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Why experience changes attitudes to congestion pricing: The case of Gothenburg

Listed author(s):
  • Börjesson, Maria
  • Eliasson, Jonas
  • Hamilton, Carl

Many cities have seen public support for congestion charges increase substantially after charges have been introduced. Several alternative explanations of this phenomenon have been suggested, but so far little evidence has been available to assess the relative importance of these explanations. We study attitudes to congestion pricing in Gothenburg before and after congestion charges were introduced in January 2013. Attitudes to the charges did indeed become more positive after the introduction, just as in previous cities. Using a two-wave postal survey, we separate contributions to the attitude change from a number of sources: benefits and costs being different than anticipated, use of hypothecated revenues, reframing processes, and changes in related attitudes such as attitudes to environment, equity, taxation and pricing measures in general. We conclude that the dominant reason for the attitude change is status quo bias, rather than any substantial changes in beliefs or related attitudes, although some of these factors also contribute. Contrary to a common belief, nothing of the attitude change is due to benefits being larger than anticipated.

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Article provided by Elsevier in its journal Transportation Research Part A: Policy and Practice.

Volume (Year): 85 (2016)
Issue (Month): C ()
Pages: 1-16

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Handle: RePEc:eee:transa:v:85:y:2016:i:c:p:1-16
DOI: 10.1016/j.tra.2015.12.002
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  1. Börjesson, Maria & Eliasson, Jonas & Hugosson, Muriel & Brundell-Freij, Karin, 2012. "The Stockholm congestion charges – five years on. Effects, acceptability and lessons learnt," Working papers in Transport Economics 2012:3, CTS - Centre for Transport Studies Stockholm (KTH and VTI).
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  6. Börjesson, Maria & Eliasson, Jonas, 2014. "Experiences from the Swedish Value of Time study," Transportation Research Part A: Policy and Practice, Elsevier, vol. 59(C), pages 144-158.
  7. Jens Schade & Bernhard Schlag, 2000. "Acceptability of Urban Transport Pricing," Research Reports 72, Government Institute for Economic Research Finland (VATT).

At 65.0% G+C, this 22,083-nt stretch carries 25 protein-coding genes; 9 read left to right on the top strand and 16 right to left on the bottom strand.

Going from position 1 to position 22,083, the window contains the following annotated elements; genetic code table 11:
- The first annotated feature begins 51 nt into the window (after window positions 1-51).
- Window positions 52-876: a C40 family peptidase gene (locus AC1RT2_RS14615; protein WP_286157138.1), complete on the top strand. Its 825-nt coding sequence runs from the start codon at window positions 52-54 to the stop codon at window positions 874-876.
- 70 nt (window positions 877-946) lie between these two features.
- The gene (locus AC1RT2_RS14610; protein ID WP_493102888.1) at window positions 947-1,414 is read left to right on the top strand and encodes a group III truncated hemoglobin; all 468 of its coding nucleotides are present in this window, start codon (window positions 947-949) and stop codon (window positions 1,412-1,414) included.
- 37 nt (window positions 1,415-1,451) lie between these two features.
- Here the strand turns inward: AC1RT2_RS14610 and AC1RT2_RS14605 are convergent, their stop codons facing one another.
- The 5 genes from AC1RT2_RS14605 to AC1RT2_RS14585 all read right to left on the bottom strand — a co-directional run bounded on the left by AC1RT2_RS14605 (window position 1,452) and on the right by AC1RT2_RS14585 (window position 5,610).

8. Börjesson, Maria & Eliasson, Jonas & Hugosson, Muriel B. & Brundell-Freij, Karin, 2012. "The Stockholm congestion charges—5 years on. Effects, acceptability and lessons learnt," Transport Policy, Elsevier, vol. 20(C), pages 1-12.
  9. Charles Raux & Stéphanie Souche, 2004. "The Acceptability of Urban Road Pricing: A Theoretical Analysis Applied to Experience in Lyon," Journal of Transport Economics and Policy, University of Bath, vol. 38(2), pages 191-215, May.
  10. Börjesson, Maria & Kristoffersson, Ida, 2015. "The Gothenburg congestion charge. Effects, design and politics," Transportation Research Part A: Policy and Practice, Elsevier, vol. 75(C), pages 134-146.
  11. Alex Anas & Robin Lindsey, 2011. "Reducing Urban Road Transportation Externalities: Road Pricing in Theory and in Practice," Review of Environmental Economics and Policy, Association of Environmental and Resource Economists, vol. 5(1), pages 66-88, Winter.
  12. Eliasson, Jonas & Jonsson, Lina, 2011. "The unexpected "yes": Explanatory factors behind the positive attitudes to congestion charges in Stockholm," Transport Policy, Elsevier, vol. 18(4), pages 636-647, August.
  13. Hamilton, Carl J. & Eliasson, Jonas & Brundell-Freij, Karin & Raux, Charles & Souche, Stephanie & Kiiskilää, Kati & Tervonen, Juha, 2014. "Determinants of congestion pricing acceptability," Working papers in Transport Economics 2014:11, CTS - Centre for Transport Studies Stockholm (KTH and VTI).
  14. Schade, J. & Baum, M., 2007. "Reactance or acceptance? Reactions towards the introduction of road pricing," Transportation Research Part A: Policy and Practice, Elsevier, vol. 41(1), pages 41-48, January.
  15. Eliasson, Jonas, 2014. "The role of attitude structures, direct experience and reframing for the success of congestion pricing," Transportation Research Part A: Policy and Practice, Elsevier, vol. 67(C), pages 81-95.
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